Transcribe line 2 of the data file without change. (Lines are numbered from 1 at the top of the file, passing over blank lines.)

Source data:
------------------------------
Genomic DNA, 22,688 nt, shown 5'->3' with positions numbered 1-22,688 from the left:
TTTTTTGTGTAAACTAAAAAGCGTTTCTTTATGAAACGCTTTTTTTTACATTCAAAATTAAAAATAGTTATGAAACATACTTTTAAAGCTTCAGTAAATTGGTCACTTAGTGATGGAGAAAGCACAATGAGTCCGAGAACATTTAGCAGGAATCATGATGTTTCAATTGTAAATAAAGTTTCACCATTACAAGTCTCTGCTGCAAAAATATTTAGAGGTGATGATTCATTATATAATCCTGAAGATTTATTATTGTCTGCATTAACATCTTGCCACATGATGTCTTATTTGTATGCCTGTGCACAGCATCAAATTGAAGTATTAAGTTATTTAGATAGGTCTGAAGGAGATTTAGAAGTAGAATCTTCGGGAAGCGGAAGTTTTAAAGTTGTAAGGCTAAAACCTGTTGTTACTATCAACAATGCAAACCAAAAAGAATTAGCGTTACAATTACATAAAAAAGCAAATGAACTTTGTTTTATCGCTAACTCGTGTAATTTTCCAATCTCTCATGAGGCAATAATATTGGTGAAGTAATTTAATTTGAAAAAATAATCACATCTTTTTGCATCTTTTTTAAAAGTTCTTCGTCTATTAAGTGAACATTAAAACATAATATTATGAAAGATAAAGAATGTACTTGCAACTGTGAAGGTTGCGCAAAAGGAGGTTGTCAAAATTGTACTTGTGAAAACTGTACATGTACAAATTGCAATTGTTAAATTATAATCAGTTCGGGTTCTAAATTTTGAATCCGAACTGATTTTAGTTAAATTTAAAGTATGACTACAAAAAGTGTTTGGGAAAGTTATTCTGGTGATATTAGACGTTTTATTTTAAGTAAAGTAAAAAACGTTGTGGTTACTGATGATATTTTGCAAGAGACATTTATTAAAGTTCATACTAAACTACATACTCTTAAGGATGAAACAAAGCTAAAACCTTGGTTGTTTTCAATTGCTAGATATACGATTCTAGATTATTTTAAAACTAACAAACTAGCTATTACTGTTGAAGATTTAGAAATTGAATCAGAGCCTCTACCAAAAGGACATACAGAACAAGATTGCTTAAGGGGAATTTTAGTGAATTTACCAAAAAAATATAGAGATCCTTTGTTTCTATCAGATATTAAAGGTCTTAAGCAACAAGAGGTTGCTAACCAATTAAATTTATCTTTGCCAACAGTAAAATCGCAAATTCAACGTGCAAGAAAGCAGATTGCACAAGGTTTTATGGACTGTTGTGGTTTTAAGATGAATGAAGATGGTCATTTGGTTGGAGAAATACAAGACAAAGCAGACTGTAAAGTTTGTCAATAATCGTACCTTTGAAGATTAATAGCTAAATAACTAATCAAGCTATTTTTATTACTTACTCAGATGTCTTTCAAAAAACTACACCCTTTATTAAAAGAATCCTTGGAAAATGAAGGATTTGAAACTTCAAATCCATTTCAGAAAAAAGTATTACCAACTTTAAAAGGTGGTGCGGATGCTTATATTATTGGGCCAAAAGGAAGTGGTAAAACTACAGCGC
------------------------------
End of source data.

TTTTTTGTGTAAACTAAAAAGCGTTTCTTTATGAAACGCTTTTTTTTACATTCAAAATTAAAAATAGTTATGAAACATACTTTTAAAGCTTCAGTAAATTGGTCACTTAGTGATGGAGAAAGCACAATGAGTCCGAGAACATTTAGCAGGAATCATGATGTTTCAATTGTAAATAAAGTTTCACCATTACAAGTCTCTGCTGCAAAAATATTTAGAGGTGATGATTCATTATATAATCCTGAAGATTTATTATTGTCTGCATTAACATCTTGCCACATGATGTCTTATTTGTATGCCTGTGCACAGCATCAAATTGAAGTATTAAGTTATTTAGATAGGTCTGAAGGAGATTTAGAAGTAGAATCTTCGGGAAGCGGAAGTTTTAAAGTTGTAAGGCTAAAACCTGTTGTTACTATCAACAATGCAAACCAAAAAGAATTAGCGTTACAATTACATAAAAAAGCAAATGAACTTTGTTTTATCGCTAACTCGTGTAATTTTCCAATCTCTCATGAGGCAATAATATTGGTGAAGTAATTTAATTTGAAAAAATAATCACATCTTTTTGCATCTTTTTTAAAAGTTCTTCGTCTATTAAGTGAACATTAAAACATAATATTATGAAAGATAAAGAATGTACTTGCAACTGTGAAGGTTGCGCAAAAGGAGGTTGTCAAAATTGTACTTGTGAAAACTGTACATGTACAAATTGCAATTGTTAAATTATAATCAGTTCGGGTTCTAAATTTTGAATCCGAACTGATTTTAGTTAAATTTAAAGTATGACTACAAAAAGTGTTTGGGAAAGTTATTCTGGTGATATTAGACGTTTTATTTTAAGTAAAGTAAAAAACGTTGTGGTTACTGATGATATTTTGCAAGAGACATTTATTAAAGTTCATACTAAACTACATACTCTTAAGGATGAAACAAAGCTAAAACCTTGGTTGTTTTCAATTGCTAGATATACGATTCTAGATTATTTTAAAACTAACAAACTAGCTATTACTGTTGAAGATTTAGAAATTGAATCAGAGCCTCTACCAAAAGGACATACAGAACAAGATTGCTTAAGGGGAATTTTAGTGAATTTACCAAAAAAATATAGAGATCCTTTGTTTCTATCAGATATTAAAGGTCTTAAGCAACAAGAGGTTGCTAACCAATTAAATTTATCTTTGCCAACAGTAAAATCGCAAATTCAACGTGCAAGAAAGCAGATTGCACAAGGTTTTATGGACTGTTGTGGTTTTAAGATGAATGAAGATGGTCATTTGGTTGGAGAAATACAAGACAAAGCAGACTGTAAAGTTTGTCAATAATCGTACCTTTGAAGATTAATAGCTAAATAACTAATCAAGCTATTTTTATTACTTACTCAGATGTCTTTCAAAAAACTACACCCTTTATTAAAAGAATCCTTGGAAAATGAAGGATTTGAAACTTCAAATCCATTTCAGAAAAAAGTATTACCAACTTTAAAAGGTGGTGCGGATGCTTATATTATTGGGCCAAAAGGAAGTGGTAAAACTACAGCGC